Do your marketing and sales teams get along? I bet the answer is no. Even if they are professional to one another, in most organizations, there is friction between them. This is a long-standing problem that many organizations have had to address. The sales and marketing team battle for resources, jockey for position with leadership, and compete for the attention of your prospects and customers. This friction is manifested when leads are handed off from marketing to sales. Marketers tell you that they exceeded their monthly MQL goal, to which the sales team will respond that those leads were no good.
In high-growth companies your goal is to achieve sustainable revenue growth. To do this you need to attract new customer and grow the relationship with your existing customers. Everything that the sales and marketing teams do must align to achieve this goal. I am in no way suggesting that they should be doing each other’s jobs. I am simply suggesting they should make each other’s job easier by striving to achieve a common goal. Here are five tips to help bridge the divide between your sales and marketing teams.
- Strong Leadership – To change a long standing divide between two teams it needs to start from the top. The CEO, with the senior marketing and sales executives, must be the catalyst for change. The first step is to align each team’s strategy around achieving revenue growth. Then your executive leadership needs to get their teams on board to execute on that strategy. This process will take some time, so it is important to continuously measure and revisit the execution step.
- Shared Metrics – The marketing and sales teams should share a common set of metrics. Not two sets of metrics, one. Together their goal should be to grow revenue by attracting new customers and growing the relationship with existing customers. Any metric that does not directly support this should be eliminated. Marketing should not settle for saying, “we exceeded our MQL goal this month.” Sales should not say marketing leads are garbage without providing feedback on how to improve them. One metric we suggest measuring is the conversion rate from MQLs to SQLs. This metric shines a light on the hand off from marketing to sales and can be improved by both teams.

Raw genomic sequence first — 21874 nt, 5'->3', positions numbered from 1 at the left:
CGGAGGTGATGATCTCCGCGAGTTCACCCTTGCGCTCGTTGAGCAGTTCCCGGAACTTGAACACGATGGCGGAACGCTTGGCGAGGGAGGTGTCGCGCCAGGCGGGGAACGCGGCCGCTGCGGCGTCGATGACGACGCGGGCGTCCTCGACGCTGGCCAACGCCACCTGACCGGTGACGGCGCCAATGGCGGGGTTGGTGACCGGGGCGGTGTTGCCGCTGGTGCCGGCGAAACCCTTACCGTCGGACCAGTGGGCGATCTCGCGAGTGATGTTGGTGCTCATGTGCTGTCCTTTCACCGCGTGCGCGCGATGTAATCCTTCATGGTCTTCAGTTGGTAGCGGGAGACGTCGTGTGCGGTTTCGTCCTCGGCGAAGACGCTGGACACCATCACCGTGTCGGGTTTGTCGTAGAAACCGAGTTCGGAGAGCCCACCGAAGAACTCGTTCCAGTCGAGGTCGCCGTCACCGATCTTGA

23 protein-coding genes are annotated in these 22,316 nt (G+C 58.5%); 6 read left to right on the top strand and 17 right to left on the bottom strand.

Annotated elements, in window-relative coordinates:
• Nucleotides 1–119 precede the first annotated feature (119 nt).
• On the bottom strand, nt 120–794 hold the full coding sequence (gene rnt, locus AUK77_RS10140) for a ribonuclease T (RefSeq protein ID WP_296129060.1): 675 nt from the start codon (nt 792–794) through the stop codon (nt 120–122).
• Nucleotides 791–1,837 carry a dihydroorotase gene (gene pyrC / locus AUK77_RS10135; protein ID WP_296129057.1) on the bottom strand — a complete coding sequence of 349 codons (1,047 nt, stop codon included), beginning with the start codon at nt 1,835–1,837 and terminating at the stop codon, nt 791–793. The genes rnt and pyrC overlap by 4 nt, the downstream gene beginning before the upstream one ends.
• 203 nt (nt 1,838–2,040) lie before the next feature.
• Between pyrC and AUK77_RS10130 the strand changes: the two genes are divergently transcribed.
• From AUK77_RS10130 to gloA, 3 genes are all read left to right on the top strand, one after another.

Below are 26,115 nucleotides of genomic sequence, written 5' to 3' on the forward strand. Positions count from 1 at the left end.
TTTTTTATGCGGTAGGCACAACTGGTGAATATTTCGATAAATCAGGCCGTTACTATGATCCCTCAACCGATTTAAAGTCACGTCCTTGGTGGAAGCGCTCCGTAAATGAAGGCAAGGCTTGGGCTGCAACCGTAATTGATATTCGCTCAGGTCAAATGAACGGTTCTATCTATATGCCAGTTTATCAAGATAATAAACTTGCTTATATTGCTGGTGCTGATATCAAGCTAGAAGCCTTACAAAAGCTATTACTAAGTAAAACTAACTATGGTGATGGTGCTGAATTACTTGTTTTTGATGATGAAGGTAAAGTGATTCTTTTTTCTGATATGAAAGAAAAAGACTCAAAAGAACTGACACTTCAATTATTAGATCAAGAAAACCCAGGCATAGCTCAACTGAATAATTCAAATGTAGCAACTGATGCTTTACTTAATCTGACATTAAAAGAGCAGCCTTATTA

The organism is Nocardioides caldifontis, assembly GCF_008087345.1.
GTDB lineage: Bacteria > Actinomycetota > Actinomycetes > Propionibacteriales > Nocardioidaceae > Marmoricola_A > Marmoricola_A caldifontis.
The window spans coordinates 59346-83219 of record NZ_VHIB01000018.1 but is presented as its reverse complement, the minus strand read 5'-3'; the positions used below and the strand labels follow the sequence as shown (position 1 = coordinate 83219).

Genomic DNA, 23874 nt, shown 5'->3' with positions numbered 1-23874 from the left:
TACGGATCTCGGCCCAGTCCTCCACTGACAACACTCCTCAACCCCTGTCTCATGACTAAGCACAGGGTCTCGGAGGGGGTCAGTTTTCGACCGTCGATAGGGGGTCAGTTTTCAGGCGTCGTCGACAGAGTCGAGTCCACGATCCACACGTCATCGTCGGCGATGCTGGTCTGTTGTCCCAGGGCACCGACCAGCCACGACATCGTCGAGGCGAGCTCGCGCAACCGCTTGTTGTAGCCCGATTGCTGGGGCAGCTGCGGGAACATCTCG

- Single Source of Truth – Once you have determined which metrics to measure, you need to determine where you will measure them. These metrics should be tracked in one place. That way there is no confusion about how your business is progressing towards its goals.
- Integrated Tools – Sales teams work in their customer relationship management system (CRM) and marketing teams work in their marketing automation platform (MAP). These two systems should be integrated. Marketing spends a lot of time tracking what each lead does on their journey towards making a purchase. By the time the sales rep gets the lead, marketing already has a clear picture of who that lead is. The sales rep should take advantage of this and should not start from zero by simply calling the lead. If the MAP and CRM system are not connected it is very difficult for a sales rep to get all the information that the marketing team has on a lead.
- Open Communication – It should be no surprise that communication is important to closing the divide between the marketing and sales teams. As part of having strong leadership, the CEO should set the tone by communicating a concise vision that aligns sales and marketing. In addition, there should be a formal communication channel for the teams to get feedback from one another. We propose bi-weekly meetings with key participants from both teams – to include the marketing and sales executives. Additionally, there should be an informal communication channel that creates a fast feedback loop. Ad-hoc conversations can be very informative for both sides; this type of discussion should be encouraged.
Marketing and sales teams are critical to sustainable revenue growth. Both teams bring a unique skill to your organization. To properly leverage their skills you need to make sure they are aligned towards a common goal. These five tips are a good place to start. If you would like more information, or would like to know how ORM Technologies can help align your marketing and sales teams’ goals, please let us know at email@example.com.